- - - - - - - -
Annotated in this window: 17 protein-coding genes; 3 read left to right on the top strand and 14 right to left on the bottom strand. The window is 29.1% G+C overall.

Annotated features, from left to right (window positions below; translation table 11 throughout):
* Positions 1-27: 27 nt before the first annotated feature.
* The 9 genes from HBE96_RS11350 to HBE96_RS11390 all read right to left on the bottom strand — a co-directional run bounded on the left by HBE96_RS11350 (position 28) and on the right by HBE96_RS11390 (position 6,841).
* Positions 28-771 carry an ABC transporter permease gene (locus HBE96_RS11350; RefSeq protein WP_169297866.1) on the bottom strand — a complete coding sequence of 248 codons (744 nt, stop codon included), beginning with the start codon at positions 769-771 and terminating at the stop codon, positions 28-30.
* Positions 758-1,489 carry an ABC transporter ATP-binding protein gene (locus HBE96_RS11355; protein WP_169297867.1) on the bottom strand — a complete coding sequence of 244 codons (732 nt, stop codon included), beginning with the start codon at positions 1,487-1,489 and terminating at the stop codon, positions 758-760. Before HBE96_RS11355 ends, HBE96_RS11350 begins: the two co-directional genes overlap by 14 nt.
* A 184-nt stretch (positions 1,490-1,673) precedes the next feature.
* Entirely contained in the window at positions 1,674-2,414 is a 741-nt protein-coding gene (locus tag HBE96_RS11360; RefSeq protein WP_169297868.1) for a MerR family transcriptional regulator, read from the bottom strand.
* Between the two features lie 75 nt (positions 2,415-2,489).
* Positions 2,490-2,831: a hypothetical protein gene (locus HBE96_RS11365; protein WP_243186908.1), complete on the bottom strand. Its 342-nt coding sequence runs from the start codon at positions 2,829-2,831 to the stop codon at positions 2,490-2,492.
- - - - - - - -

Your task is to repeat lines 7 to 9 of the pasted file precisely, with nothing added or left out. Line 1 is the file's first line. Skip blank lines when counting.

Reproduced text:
* A 184-nt stretch (positions 1,490-1,673) precedes the next feature.
* Entirely contained in the window at positions 1,674-2,414 is a 741-nt protein-coding gene (locus tag HBE96_RS11360; RefSeq protein WP_169297868.1) for a MerR family transcriptional regulator, read from the bottom strand.
* Between the two features lie 75 nt (positions 2,415-2,489).